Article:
Abnormal Head Posture in squint

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Dr Madhu Karna Consultant Pediatric Ophthalmologist

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Abnormal head posture:

Abnormal head posture Dr Madhu Karna Consultant Pediatric Ophthalmologist

Normal head posture:

Normal head posture Eyes usually remain in frontal plane gaze away momentary - followed by prompt repositioning of the head to face the object of regard. 12 grams of force is required (relatively little effort) to maintain eyes in primary position

Slide3:

Maintaining gaze to one side with face straight ahead, is tiring Natural tendency- rotate the head, facing the object of regard Gaze to one side Gaze to the side- more tension on all horizontally acting muscles holding the eyes in position

Slide4:

How do the eyes get to side gaze? Saccade During rapid refixation muscles contract up to 100° gm or more at peak velocity of 200 /sec. Velocity depends on speed of moving object followed, a few degrees per sec. Pursuit The eyes track in a slow following movement Oculocephalic Influenced by middle ear static factors. Confirms intact muscle/neural arc A few degrees/sec. Depends on head movement Eye muscles are under more tension in gaze away from primary

Anomalous head posture:

Anomalous head posture To achieve comfortable vision - to avoid diplopia, to gain better vision in the case of nystagmus, find the null. Can occur in congenital ET and is always seen in spasmus nutans.

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Compensatory Head Posture for Diplopia The head (face) moves where the eye(s) movement is limited , for VI N palsy-OD Greater ET in right gaze, less in left gaze To avoid diplopia the person turns his face right, while the eyes assume levoversion . The object of regard is straight ahead by egocentric localization.

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The chin is down and the head tilted left while the eyes look up to the right. This compensates for both the vertical and the torsional defect. Head posture in right superior oblique palsy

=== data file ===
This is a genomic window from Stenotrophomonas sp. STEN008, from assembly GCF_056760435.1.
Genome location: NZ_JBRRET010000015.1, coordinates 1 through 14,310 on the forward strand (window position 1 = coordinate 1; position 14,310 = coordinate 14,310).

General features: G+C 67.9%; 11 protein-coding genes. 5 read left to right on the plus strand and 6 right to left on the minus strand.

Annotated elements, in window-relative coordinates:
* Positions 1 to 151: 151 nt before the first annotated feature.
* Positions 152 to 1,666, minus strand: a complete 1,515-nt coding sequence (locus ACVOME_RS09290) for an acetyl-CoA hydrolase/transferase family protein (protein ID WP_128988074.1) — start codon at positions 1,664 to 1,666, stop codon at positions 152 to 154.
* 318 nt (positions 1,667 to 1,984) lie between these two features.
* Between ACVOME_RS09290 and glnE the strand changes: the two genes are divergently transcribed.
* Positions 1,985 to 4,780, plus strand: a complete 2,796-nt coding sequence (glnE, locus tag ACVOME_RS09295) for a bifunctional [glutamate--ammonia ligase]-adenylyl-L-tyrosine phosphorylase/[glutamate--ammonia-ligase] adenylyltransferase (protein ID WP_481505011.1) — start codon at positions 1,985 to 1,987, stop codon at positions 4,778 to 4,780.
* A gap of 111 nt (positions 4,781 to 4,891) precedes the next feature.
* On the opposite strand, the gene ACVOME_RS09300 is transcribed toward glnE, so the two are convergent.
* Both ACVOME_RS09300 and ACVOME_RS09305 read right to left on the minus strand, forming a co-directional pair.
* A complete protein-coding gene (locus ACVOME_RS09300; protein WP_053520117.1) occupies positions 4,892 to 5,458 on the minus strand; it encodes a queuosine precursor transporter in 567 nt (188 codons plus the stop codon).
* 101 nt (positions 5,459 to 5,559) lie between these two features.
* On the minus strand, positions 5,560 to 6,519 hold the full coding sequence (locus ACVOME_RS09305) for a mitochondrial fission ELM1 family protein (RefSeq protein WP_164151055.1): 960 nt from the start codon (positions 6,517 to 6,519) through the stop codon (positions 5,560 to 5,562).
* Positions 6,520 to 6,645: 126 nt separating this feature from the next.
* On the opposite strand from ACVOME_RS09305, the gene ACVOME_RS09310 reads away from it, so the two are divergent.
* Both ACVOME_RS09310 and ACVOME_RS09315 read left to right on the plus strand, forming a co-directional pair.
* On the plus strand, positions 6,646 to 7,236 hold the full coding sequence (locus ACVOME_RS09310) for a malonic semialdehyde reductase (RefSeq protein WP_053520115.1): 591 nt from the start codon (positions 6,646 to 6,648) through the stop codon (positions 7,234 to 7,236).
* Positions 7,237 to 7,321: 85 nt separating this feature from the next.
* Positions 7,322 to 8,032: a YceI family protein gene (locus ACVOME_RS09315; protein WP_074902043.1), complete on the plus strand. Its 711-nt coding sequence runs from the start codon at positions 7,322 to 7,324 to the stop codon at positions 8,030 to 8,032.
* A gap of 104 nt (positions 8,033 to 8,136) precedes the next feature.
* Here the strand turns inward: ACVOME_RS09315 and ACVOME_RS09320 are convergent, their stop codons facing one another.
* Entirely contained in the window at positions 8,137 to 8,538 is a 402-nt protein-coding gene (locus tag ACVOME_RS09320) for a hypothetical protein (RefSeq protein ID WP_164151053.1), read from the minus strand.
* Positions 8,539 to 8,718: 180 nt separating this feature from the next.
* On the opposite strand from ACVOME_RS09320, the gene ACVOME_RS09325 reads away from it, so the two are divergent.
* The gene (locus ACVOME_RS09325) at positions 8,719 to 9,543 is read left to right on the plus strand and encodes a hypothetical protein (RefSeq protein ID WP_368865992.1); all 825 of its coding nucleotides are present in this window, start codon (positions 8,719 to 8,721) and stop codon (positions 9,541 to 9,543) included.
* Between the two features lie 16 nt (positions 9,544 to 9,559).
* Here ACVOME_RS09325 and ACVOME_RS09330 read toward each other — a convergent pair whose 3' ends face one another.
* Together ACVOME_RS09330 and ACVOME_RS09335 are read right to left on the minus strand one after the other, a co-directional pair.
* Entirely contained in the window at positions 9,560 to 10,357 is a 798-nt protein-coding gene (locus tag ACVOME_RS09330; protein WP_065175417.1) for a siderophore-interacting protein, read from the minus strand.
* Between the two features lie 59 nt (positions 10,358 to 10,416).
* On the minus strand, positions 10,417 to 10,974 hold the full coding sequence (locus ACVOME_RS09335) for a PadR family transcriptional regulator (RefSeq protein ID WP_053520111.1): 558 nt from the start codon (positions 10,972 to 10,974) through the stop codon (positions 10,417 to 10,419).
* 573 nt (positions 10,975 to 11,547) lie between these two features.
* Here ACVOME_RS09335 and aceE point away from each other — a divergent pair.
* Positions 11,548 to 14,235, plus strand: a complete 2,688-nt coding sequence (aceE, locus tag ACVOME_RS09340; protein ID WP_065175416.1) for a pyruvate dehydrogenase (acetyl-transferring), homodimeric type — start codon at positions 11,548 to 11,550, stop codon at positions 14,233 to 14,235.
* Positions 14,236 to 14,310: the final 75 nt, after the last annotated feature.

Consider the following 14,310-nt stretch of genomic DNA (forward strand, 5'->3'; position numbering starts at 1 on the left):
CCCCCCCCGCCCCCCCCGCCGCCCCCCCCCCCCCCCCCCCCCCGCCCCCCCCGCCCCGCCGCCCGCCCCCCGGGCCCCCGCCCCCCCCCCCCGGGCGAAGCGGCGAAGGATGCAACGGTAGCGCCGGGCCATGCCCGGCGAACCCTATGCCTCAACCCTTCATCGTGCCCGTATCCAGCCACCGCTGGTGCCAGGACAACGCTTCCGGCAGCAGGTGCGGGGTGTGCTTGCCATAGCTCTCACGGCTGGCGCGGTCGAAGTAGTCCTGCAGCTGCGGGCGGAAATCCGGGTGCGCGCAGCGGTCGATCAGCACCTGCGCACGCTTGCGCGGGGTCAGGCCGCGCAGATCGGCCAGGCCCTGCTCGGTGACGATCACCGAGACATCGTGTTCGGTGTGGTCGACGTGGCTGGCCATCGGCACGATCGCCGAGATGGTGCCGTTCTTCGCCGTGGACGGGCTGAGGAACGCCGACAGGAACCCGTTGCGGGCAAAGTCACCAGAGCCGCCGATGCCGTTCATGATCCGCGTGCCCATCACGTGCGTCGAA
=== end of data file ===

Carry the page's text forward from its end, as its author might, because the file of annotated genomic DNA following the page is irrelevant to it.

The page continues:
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Other Head Posture Strategies Brown’s right eye - Face Up - Left

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Duane I syndrome (ET) limited abduction OD - Face Right

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SR palsy or IR restriction one or both eyes Chin Up Also "A" or “V” Patient fusing in down gaze or may have null nystagmus in down gaze

Slide11:

IR palsy with limited depression one or both eyes Chin Down also with “A” or “V” pattern fusing in up gaze or null nystagmus in up gaze

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Excyclo Torsion Down Gaze Bilateral S.O. Palsy Chin Down

Slide13:

An anomalous head posture to attain the null point in horizontal nystagmus may reverse in cases of periodic alternating nystagmus. The “period” may be up to several minutes

Slide14:

In cases of restricted movement of the eye (s) from mechanical restriction or muscle weakness, resulting in diplopia, think of the head as the eyeball . The head moves where the eye cannot. The eyes then move opposite the head (face) direction to avoid the direction of limited movement thereby avoiding diplopia

Thank you:

Thank you